Beas tragedy: Probe by power department on

Shimla : The Himachal Pradesh government Tuesday submitted a status report on the June 8 Beas tragedy to the state high court saying the state power department was still continuing with the inquiry. Sudden release of water from a dam upstream resulted in the drowning of 24 students in the river.

The Himachal Pradesh High Court directed the government to inform it about the steps taken after the initial inquiry revealed that gross negligence caused the death of 24 engineering students from Hyderabad.

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In the report, the chief secretary said the power department has been asked to probe the role of the state load dispatch centre which asks hydropower projects in the state to shed generation.

He said: “A technical expert, not below the rank of chief engineer, would look into why only the state-run power projects including the 126 MW Larji hydropower project, were asked to reduce generation, while other power projects continued to run on full or in some cases more than the capacity.”

Official sources told IANS that the Larji hydropower project had been asked to reduce generation on the day of the tragedy, and plant officials had shut it down. As a result, water that had built up in its reservoir had to be released, leading to the sudden surge in the Beas river.

“The government has also asked the departments concerned to take steps to implement the recommendations contained in the inquiry report of the divisional commissioner,” the chief secretary said in a statement.

After going through the status report, a division bench comprising Chief Justice Mansoor Ahmad Mir and Justice Tarlok Singh Chauhan listed the matter for next hearing June 25.

The chief secretary informed the court that 17 bodies were recovered till June 22 and it has been decided to continue with the search operation till the remaining bodies are found.

In its reply, the V.N.R. Vignana Jyothi Institute of Engineering and Technology in Hyderabad, whose students were on excursion to Manali but drowned, informed the court through a separate affidavit that the students were on educational/industrial tour.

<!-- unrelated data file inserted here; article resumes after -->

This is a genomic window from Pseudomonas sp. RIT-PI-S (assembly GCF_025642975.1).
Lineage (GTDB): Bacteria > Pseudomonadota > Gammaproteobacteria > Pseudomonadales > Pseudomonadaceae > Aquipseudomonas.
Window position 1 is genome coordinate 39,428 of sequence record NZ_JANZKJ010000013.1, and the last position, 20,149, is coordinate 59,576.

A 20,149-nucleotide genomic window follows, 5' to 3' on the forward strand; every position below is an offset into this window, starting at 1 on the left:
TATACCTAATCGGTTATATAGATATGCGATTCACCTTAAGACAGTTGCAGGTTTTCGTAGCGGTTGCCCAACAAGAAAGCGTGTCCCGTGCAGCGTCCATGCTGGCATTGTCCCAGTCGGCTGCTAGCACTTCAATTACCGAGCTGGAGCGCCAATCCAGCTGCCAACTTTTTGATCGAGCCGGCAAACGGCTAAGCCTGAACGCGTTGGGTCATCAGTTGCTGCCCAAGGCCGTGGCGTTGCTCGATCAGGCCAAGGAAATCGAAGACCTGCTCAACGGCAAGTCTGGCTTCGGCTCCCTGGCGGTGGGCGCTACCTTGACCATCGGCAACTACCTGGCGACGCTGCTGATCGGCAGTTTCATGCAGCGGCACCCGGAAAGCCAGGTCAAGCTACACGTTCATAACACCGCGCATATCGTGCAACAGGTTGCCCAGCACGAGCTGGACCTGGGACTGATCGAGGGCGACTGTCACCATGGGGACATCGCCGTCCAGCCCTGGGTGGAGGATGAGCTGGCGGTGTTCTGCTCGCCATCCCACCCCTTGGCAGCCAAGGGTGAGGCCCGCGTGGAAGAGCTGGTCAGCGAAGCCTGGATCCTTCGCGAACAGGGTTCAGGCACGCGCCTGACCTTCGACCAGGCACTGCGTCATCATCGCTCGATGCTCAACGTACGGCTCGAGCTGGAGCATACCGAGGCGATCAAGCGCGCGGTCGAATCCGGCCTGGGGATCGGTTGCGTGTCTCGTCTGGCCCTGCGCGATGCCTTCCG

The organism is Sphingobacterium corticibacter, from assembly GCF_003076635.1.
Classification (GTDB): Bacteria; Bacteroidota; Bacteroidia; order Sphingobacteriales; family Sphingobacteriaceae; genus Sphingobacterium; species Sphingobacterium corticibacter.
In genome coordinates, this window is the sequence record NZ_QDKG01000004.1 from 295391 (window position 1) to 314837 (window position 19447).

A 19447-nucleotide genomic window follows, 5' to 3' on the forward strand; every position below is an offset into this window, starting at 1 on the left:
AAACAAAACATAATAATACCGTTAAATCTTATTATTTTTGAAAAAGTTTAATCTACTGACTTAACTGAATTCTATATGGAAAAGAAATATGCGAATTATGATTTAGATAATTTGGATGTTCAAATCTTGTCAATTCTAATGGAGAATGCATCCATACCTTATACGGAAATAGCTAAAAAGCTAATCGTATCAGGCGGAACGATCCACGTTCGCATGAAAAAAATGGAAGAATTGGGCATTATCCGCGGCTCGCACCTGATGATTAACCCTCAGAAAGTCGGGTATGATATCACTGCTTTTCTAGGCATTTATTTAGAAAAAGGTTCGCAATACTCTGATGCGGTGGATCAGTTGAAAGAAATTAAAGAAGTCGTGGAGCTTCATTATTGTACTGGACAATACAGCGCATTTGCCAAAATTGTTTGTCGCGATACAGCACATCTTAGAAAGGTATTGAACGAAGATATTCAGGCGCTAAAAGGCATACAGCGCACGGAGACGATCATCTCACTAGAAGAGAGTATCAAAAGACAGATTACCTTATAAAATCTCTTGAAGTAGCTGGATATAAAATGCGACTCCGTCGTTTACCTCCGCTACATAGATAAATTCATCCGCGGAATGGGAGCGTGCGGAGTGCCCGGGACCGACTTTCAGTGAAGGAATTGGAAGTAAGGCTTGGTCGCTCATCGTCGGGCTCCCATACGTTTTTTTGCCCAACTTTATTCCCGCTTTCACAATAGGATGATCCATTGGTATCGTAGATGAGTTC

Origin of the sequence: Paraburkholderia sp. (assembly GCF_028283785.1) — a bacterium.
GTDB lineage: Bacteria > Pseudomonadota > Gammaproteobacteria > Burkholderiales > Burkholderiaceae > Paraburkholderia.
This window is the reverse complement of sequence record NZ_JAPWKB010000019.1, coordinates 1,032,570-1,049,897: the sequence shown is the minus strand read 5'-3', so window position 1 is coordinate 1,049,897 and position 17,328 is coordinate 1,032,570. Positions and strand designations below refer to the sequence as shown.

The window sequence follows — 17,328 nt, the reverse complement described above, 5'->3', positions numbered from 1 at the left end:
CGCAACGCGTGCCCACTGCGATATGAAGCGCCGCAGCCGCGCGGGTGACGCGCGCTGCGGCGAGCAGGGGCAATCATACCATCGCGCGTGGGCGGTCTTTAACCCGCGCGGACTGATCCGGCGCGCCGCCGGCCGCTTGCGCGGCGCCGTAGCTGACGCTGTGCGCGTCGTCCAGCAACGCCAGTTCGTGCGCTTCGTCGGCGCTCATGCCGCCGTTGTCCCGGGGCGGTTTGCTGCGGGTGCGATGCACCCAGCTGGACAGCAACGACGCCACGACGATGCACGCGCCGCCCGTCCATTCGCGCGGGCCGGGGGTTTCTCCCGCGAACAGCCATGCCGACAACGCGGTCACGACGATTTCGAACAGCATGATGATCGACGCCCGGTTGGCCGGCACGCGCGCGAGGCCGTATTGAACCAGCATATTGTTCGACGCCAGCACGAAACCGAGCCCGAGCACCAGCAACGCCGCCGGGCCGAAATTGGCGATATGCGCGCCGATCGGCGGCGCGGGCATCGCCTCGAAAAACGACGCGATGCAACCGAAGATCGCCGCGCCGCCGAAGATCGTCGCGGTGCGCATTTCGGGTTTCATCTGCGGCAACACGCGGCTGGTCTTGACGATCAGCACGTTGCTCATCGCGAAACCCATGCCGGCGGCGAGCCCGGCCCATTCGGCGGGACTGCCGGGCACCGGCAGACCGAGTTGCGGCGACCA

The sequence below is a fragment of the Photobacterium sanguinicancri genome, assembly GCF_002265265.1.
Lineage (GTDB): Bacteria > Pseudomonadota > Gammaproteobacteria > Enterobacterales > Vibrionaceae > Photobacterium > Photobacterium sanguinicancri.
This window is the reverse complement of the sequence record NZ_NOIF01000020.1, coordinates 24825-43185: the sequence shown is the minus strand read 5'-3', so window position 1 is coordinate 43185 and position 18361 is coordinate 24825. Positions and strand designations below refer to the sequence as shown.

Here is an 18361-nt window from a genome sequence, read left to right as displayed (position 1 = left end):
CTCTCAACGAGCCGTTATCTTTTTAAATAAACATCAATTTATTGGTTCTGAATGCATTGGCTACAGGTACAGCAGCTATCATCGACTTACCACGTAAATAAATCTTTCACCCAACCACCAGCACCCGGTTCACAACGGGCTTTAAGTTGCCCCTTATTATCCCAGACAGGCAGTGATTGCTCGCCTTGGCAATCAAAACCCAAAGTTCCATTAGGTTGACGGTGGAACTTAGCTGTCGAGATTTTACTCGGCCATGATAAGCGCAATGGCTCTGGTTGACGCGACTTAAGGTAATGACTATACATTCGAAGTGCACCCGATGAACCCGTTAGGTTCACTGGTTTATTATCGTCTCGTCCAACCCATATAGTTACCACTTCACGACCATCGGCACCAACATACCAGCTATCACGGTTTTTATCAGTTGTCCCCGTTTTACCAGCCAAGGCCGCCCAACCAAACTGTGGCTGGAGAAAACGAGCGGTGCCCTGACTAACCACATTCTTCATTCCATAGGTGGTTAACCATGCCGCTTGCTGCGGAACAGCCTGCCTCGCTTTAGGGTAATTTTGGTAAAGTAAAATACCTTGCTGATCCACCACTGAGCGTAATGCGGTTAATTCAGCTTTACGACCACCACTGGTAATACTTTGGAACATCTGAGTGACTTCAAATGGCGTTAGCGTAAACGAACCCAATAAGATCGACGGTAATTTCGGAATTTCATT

“A total of 55 out of 143 students opted for the tour. But only 48 students joined. Prior to their visit, an undertaking was taken from the students,” said the college management.

“At that (disaster) time, there was very less water in the river. There were no barricades on the roadside, which could have stopped the students from reaching the river bank. There were no sign boards or any other warning sign,” it said.

“However, within no time, a large amount of water came downstream. There was no chance for anyone to react,” the college management said.

Earlier, a government report on the incident submitted to the high court had pointed out that gross negligence by the Larji project in releasing water into the river without warning caused the incident.

The project authorities, says the report, abruptly discharged 450 cusecs of water into the river June 8.

The students, who were standing on boulders in the river for a picture-postcard shoot, were caught unawares by the strong current which washed them away.

“The warning system is also inadequate. All this constitutes a systemic failure,” said the probe conducted by Divisional Commissioner Onkar Sharma.

His report also said that the load dispatch centre directed two state-run projects – Larji and Bhava (120 MW) – to reduce generation on the day of the tragedy, whereas the 300 MW Baspa project owned by Jaiprakash Hydro Power Ltd was allowed to run at full capacity.

“The state load dispatch centre should have looked into the issue of pro-rata basis load shedding across the state,” it said.